Many are raising serious concerns about whether our representative democracy will be able to function under these emergency conditions, especially since the COVID-19 emergency will likely continue much longer than any of us would like. As long as the emergency ban on meetings is in effect, and until virtual government meetings by teleconferences can be recognized as legally acceptable, a serious obstacle exists to the constitutional functioning of our state government. Unfortunately, we have not quite figured out how our representative system can work during the current pandemic, which rightly demands physical distancing, because the legislative bodies cannot meet to discuss and modify their own rules to respond to the crisis, nor can they update existing laws.
History tells us repeatedly, times of crisis are times when autocrats have tried to increase and consolidate their power. Not to draw a direct comparison to NH, but as a worst-case cautionary tale, recall that in 1933, Hitler cemented totalitarian control of his country’s government with an emergency decree he issued the day after the German legislative building, the Reichstag”, was totally destroyed by a mysterious nighttime fire. Unopposed, Hitler was free to do what he did. Let’s learn from history.
With the State House shut down, all the co-equal branches of NH government face a significant obstacle to their function, and our constitutional democracy faces a number of risks. The guard rails imposed by the NH Constitution’s “checks and balances” provide a dynamic and productive struggle among 1) the “General Court”, composed of the House & Senate Legislative bodies, 2) the Executive Council, who must approve the State’s contractual expenditures 3) the NH judicial courts, and 4) the Governor’s Executive offices.
How does the venerable NH Constitution envision government? Your interests, as citizens of NH’s Merrimack District 1, are primarily represented by your elected officials in the Legislature. (That is, myself, David Karrick and Senator French.) The courts, presided over by judges appointed by this and previous Governors, make sure that everyone is playing according to the “rulebook” embodied in the NH Constitution and in statute. The Governor, as chief executive, is granted vast and sweeping powers he can wield with agility in the face of a sudden crisis like COVID-19, but his emergency measures are subject to review in the slower, but powerfully deliberative processes within the Legislature and the Courts.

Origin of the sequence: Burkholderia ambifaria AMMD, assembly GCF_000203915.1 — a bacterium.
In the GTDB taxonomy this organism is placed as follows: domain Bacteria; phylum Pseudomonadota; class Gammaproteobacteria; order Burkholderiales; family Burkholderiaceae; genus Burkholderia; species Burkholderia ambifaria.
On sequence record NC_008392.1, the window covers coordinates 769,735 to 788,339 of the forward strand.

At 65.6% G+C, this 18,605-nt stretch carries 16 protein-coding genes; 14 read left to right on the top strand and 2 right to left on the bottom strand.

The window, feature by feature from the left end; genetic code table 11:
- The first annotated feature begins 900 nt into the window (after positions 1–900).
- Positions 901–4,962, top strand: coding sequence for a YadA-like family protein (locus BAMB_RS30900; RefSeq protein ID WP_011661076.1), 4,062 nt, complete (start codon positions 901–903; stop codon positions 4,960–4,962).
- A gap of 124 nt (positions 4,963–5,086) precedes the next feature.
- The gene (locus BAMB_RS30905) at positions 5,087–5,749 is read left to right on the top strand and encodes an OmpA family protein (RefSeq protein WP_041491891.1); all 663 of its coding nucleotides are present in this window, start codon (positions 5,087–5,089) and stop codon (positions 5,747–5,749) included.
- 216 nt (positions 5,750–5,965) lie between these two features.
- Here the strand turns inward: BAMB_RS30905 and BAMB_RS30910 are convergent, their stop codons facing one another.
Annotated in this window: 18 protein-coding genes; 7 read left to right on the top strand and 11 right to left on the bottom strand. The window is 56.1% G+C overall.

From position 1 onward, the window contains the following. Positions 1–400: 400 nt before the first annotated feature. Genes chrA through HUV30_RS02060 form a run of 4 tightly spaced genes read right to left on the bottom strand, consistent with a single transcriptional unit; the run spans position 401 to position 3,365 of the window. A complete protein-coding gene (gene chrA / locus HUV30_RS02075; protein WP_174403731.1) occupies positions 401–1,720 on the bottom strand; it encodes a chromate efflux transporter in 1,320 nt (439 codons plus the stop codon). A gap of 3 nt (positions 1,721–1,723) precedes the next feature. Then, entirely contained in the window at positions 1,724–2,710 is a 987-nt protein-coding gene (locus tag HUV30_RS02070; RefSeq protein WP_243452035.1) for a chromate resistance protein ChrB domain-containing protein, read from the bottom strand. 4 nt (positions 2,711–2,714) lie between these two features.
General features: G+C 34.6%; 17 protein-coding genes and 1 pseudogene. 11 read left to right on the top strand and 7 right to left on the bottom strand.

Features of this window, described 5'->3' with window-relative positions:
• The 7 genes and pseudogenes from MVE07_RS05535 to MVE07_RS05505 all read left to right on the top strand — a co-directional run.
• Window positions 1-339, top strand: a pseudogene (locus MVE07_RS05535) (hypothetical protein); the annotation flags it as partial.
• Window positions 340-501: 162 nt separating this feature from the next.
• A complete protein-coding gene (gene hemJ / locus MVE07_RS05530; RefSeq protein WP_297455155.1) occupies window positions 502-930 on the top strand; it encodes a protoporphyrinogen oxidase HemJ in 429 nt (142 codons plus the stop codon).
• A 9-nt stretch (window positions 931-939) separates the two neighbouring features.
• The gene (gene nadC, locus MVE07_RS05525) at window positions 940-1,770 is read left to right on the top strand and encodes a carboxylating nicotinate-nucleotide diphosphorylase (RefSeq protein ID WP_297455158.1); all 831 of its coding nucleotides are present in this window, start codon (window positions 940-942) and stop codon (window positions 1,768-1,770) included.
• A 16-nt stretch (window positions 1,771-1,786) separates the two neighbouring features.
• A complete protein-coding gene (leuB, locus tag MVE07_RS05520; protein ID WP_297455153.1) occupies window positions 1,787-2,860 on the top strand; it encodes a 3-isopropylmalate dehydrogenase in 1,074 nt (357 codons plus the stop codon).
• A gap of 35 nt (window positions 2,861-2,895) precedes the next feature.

The NH Constitution is a brilliant document, crafted and refined over many years to consider past and future circumstances, and even such an emergency as this current pandemic was planned for. In the case of emergency spending, the Legislature’s “power of the purse” was delegated in RSA 9:13(d) to a small bipartisan “dream team” called the Joint Legislative Fiscal Committee, who has the power to approve or nix any emergency expenditures on behalf of the full Legislature. (It’s called “joint” because its members include both House Representatives and Senators of both parties.) Especially important these days, the Joint Fiscal Committee is constitutionally permitted to conduct its business via telephone or internet teleconferences.
What does the NH Constitution say we are supposed to be doing, to quickly and constitutionally distribute federal emergency aid to NH people when it arrives this month? Yeah, that’s not what’s happening right now. The Governor has created his own, different “dream team” which he calls “GOFERR”. This body supposedly has oversight, but possesses no constitutional power to reject or halt expenditures of the $1.25 billion dollars in federal funds, to whomever, by the Governor. GOFERR seems aptly named, because its only power, it seems, is to rubber-stamp the Governor’s decisions on what happens to the money . Now, I trust that the Governor means to do right by the People of NH, but could anyone stop him if he decided to send part of NH’s $1.25 billion in federal emergency funds to say, bailout the out-of-state industries that are his political supporters? The NH Constitution says the existing Joint Fiscal Committee must be the body empowered to stand in the way of such questionable decisions, and that the Joint Fiscal Committee is already constitutionally empowered to make sure that the People get the monies intended for them.
The problem of the day (yesterday, as I write this, two weeks before press time) is that the suit challenging GOFERR brought by the Legislature will take some time to grind through the courts, and in the meantime, the federal money might already have been spent improperly. Good luck getting any of that money back to NH people after the check clears, especially since it would be hard and slow to get the money back if it was cashed by an out-of-state entity. (If you would like more information about what state & federal aid might be available to you, your children or your small business, see the information posted at AndoverBeacon.com, or call me.)